California Releases Application for Industrial Hemp Cultivation

Posted by Zachary Tucker on August 8, 2019




Many folks have been patiently awaiting the launch of California’s commercial hemp program, which has taken nearly 3 years since the passage of Prop 64 to emerge. However, the wait has finally come to an end as the state recently instated a process for industrial hemp registration along with a complete application and set of regulations.

On July 8, 2019, the California Department of Food & Agriculture (CDFA) released an industrial hemp registration application packet along with information about the registration process. Although the regulations and application for industrial hemp cultivation are defined by the CDFA at the state level, applications must be submitted directly to county agricultural commissioner where they will be reviewed at the county level. Cultivators must submit an application for each county where cultivation will occur. If all requirements are met, the county agricultural commissioner will issue a license valid for one year – but it’s not quite that easy.

California state law specifically allows local jurisdictions to establish their own additional regulations for hemp cultivation. In other words, counties have the right to prohibit hemp cultivation within county boundaries. Counties may also refuse to begin accepting and processing applications until they have a local process established for registration, which could take months or even years. This creates yet another delay for some individuals seeking to register for industrial hemp cultivation. Some counties have already passed regulations fully prohibiting industrial hemp cultivation, while others have passed partial restrictions. The July 8th CDFA memo included in the registration application packet identifies 30 counties which have already passed restrictions and/or prohibitions on industrial hemp cultivation: Amador, Calaveras, Glenn, Humboldt, Lassen, Marin, Mariposa, Mendocino, Merced, Modoc, Mono, Monterey, Napa, Nevada, Orange, Placer, Sacramento, San Bernardino, San Joaquin, Santa Barbara, Shasta, Sierra, Siskiyou, Sonoma, Tehama, Trinity, Tulare, Tuolumne, Yolo, & Yuba.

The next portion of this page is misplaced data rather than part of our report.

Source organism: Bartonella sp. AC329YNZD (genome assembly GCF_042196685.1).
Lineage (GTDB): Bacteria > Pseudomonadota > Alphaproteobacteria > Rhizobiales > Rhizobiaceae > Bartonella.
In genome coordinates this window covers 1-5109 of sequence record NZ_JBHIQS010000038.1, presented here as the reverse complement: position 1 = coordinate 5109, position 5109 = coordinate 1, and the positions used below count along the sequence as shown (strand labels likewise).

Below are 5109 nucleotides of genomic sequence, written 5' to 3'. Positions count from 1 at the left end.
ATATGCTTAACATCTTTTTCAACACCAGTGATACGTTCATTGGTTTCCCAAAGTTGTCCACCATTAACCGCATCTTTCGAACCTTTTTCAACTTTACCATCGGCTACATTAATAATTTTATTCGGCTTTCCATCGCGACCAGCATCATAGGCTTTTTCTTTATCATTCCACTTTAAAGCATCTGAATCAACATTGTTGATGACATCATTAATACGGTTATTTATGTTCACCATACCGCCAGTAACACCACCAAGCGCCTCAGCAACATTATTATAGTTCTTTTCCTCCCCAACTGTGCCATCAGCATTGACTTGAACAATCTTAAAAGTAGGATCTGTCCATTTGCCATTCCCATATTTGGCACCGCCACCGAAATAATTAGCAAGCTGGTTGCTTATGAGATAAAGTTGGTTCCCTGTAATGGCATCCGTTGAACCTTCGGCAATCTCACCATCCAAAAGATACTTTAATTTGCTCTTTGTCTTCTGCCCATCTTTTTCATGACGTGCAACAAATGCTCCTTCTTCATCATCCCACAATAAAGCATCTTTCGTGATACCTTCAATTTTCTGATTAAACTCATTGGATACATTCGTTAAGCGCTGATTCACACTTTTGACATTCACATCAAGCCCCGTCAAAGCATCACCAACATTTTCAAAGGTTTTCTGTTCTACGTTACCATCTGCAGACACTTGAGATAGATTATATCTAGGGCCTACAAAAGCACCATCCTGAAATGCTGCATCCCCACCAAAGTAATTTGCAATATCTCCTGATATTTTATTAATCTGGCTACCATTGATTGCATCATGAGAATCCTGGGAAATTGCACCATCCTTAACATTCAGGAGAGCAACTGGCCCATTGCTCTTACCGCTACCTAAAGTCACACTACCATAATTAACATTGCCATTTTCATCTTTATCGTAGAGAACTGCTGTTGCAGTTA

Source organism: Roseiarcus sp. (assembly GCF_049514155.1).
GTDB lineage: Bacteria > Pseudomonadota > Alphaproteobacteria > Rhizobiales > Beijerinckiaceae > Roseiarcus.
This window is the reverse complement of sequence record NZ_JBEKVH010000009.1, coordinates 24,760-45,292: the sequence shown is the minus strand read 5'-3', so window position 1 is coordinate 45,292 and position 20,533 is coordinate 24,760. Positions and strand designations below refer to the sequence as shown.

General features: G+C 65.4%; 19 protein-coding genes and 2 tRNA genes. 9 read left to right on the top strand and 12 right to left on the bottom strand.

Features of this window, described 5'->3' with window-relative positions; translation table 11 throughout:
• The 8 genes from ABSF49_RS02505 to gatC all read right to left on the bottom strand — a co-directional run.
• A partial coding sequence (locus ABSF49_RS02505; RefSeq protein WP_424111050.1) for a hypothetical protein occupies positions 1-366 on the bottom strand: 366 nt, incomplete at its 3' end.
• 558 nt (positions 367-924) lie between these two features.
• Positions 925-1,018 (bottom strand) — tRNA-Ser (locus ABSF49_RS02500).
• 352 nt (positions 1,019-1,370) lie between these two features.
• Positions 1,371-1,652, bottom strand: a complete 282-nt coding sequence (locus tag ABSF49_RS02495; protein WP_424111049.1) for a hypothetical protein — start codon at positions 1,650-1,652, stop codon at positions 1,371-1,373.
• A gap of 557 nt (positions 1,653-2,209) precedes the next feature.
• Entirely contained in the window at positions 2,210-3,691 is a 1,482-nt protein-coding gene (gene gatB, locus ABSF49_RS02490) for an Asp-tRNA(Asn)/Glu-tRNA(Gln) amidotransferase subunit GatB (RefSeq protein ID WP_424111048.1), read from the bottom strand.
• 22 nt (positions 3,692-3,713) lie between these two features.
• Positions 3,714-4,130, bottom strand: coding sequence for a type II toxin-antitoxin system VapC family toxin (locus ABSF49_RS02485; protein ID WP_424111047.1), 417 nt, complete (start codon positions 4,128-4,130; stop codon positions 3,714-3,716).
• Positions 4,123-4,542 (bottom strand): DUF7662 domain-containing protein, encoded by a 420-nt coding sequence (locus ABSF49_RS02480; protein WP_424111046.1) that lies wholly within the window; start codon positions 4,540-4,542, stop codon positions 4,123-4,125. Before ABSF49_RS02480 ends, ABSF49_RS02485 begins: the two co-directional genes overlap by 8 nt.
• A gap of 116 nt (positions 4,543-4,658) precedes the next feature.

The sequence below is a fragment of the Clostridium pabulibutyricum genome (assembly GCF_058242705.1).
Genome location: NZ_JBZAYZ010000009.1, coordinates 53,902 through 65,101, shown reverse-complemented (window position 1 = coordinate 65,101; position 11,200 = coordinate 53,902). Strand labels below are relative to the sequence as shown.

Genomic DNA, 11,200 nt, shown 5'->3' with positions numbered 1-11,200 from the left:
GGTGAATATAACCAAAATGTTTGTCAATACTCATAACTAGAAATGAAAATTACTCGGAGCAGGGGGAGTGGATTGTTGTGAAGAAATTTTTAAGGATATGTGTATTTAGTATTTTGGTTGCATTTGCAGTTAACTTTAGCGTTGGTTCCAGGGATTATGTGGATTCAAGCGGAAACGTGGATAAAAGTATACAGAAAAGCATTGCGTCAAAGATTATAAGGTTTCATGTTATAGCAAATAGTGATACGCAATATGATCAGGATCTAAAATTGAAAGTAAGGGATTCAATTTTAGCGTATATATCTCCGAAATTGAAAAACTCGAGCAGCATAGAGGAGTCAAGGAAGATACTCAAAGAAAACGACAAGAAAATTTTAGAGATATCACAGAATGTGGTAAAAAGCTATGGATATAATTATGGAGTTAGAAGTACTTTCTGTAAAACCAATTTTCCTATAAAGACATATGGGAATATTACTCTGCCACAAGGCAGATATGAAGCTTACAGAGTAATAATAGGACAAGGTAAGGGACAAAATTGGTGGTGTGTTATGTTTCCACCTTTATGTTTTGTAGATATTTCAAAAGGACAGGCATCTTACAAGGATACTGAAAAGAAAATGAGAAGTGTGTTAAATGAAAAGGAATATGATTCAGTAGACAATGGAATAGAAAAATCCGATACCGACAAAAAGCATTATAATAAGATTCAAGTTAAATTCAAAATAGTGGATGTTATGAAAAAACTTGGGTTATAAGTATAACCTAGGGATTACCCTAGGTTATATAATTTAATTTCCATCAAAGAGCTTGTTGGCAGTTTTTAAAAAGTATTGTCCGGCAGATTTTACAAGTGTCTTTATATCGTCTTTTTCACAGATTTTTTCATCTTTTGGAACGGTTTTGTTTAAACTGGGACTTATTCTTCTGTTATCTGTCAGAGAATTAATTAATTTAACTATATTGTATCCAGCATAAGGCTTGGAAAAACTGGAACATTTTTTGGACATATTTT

To date, only 22 California counties have stated that they are currently accepting applications for industrial hemp cultivation. Unfortunately, Los Angeles County is not one of those, but this does not mean the county will not begin accepting applications in the near future. Our team has already taken steps to begin lobbying the County of Los Angeles in order to facilitate the passage of progressive hemp cultivation regulations within the County.

The registration application packet for industrial hemp cultivation requires the preparation and submission of boundary map/site plan, zoning and parcel information, and information about the individuals who will be operating the cultivation site. Applications must be submitted to your county’s agricultural commissioner along with a $900 application fee in order to be considered.

If you are interested in applying for a hemp cultivation license, contact a member of our team today. We are here to help with all aspects of your registration process – from identifying cultivation properties in counties which are currently accepting applications all the way through application submission. If you are interested in cultivating hemp in a county that is not currently accepting applications, our team can lobby your county officials to help move things forward.

If you have additional questions about California's industrial hemp program or are interested in working with our team, email us today at:



Hemp, Commercial Hemp, Industrial Hemp, hemp california, Los Angeles Hemp, Hemp Lobbying, California Hemp Licensing, California Hemp Registration, CDFA Industrial Hemp, California Hemp, 22 counties hemp, California Hemp Counties, California Industrial Hemp, Apply for hemp license in California, California 22 counties hemp, Hemp cultivation, California hemp cultivation


This blog is not intended as legal advice and should not be taken as such. The possession, use, and/or sale of marijuana is illegal under federal law.